What is the biggest entertainment phenomenon in history? The highest grossing film, show, or performance in the world? Three guesses. Avatar? Nope. Star Wars? Still no. Teletubbies? Good guess, but no. The answer? The Phantom of the Opera. Directed by Laurence Connor, Phantom is now showing at the Orpheum Theatre in Downtown Minneapolis through January 5. The musical, based on the 1925 novel Le Fantôme de L’Opéra by Gaston Leroux, is the classic story of a masked Phantom and the young soprano Christine Daaé, his obsession. He uses all methods in his power (i.e. threat of sabotoge of the theater) to make sure Christine succeeds. Then he kidnaps her and the countdown to disaster begins. Renvisioned by Andrew Lloyd Webber, the Phantom of the Opera took flight when it became a musical in 1986. As of today, it has made $5.6 billion dollars worldwide (Avatar, the highest ranking film, grossed $2.8 billion). This story is not one to miss. This is all I ask of you: please go to see Phantom.
The music of Phantom is nothing less than iconic. In fact, it is timeless. Even today the original Broadway cast recording is the most popular in history. Here is the confirmation: This music is just as good as the classic recording. These performers match their predecessors, especially the fantastic orchestra. For a bonus over other shows, Phantom includes music from three other shows within the show: Hannibal, Il Muto, and Don Juan Triumphant (the opera the Phantom himself wrote). But it the stunning classics that steal the show. Watch for The Phantom of the Opera and All I Ask of You. The music will carry you away.
Is it possible to defy the laws of space and simply make a larger space out of a smaller one? Apparently so, because Phantom does just that. There is more set than space on the stage, or so it seems. Each scene arrives with a revolution of a central column and suddenly the audience is transported to the Paris Opera House. Or a nighttime courtyard. It is simply magical. Or a mysterious underground lair with retracting staircases. Some recurring themes to watch out for: “Gold, gold, and more gold,” “Dirty Mirrors are Authentic Mirrors,” and “Candelabras.” These are amusing, but they surprisingly add greatly to the ambiance. Overall, nothing compares with the ingenious set design of Paul Brown, who deserves a round of applause of his own.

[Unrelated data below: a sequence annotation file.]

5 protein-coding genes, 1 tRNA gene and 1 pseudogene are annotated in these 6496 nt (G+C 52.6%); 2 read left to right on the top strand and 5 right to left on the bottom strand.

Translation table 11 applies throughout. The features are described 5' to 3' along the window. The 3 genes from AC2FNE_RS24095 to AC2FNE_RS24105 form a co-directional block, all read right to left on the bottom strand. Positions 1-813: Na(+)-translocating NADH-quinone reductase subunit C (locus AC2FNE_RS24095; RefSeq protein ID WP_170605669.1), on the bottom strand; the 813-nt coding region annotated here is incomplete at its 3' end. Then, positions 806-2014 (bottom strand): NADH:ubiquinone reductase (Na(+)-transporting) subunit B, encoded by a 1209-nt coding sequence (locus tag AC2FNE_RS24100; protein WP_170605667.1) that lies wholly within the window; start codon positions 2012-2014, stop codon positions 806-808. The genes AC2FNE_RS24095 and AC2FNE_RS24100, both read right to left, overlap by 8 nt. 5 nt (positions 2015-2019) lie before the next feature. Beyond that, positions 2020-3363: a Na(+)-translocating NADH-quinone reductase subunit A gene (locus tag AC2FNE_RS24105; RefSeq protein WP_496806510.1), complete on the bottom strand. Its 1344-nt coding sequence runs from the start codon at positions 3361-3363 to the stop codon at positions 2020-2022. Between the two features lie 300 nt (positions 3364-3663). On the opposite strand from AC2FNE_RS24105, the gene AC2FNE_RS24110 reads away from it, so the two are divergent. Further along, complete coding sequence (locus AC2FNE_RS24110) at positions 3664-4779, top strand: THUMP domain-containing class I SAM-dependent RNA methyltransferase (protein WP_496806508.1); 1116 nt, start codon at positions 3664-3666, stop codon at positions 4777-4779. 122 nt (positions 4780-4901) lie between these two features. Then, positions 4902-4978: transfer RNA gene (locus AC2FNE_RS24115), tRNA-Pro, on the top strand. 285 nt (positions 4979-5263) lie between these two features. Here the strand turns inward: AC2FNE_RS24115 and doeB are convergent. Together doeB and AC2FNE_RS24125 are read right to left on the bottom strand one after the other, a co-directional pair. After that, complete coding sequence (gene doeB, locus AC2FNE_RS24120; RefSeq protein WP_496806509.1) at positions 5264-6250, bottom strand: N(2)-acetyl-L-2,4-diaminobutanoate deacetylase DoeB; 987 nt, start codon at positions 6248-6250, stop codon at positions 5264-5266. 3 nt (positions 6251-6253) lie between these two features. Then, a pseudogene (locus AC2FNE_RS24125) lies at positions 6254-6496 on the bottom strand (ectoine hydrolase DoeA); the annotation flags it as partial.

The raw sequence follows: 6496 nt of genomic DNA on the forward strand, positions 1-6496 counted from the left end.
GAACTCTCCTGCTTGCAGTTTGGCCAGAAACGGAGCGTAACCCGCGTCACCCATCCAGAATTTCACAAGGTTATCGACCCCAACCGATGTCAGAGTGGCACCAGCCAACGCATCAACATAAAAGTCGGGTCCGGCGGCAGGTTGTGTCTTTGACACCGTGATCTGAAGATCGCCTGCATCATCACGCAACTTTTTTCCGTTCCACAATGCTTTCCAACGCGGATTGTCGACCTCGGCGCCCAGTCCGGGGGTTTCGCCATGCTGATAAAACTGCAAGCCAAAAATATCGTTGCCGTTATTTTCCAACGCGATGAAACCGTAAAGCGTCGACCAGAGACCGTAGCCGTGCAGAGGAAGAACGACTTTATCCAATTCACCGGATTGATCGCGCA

Be prepared to be dazzled by these performers. They have the kind of talent that can let them sing even the most complex music and make it seem easy. Oh, they make it seem so easy. This is especially true for the spectacular Julia Undine (Christine Daaé). Her command of operatic and musical theatre singing styles was unparalleled in the production. Undine also had a way of conveying emotion that reverberated through the fourth wall. Her musical talents are certainly matched by the experienced Mark Campbell (The Phantom), whose “Music of the Night” was breathtaking. His anger and anguish throughout the story was powerful and haunting. Other notable performances were Jacquelynne Fontaine (Carlotta Giudicelli), who provided some much-needed comic relief, and Linda Balgord (Madame Giry) who the audience could tell was a character with a history.
This show is more than a must-see show. It is a portal to the real story, music, setting and characters of Phantom. Hardly ever does a show feel more real. If there is one production to see this year, it is Phantom. So pick up your calendar and find a date between now and January 5. You will not regret it. This, in the words of Christine, is all I ask of you.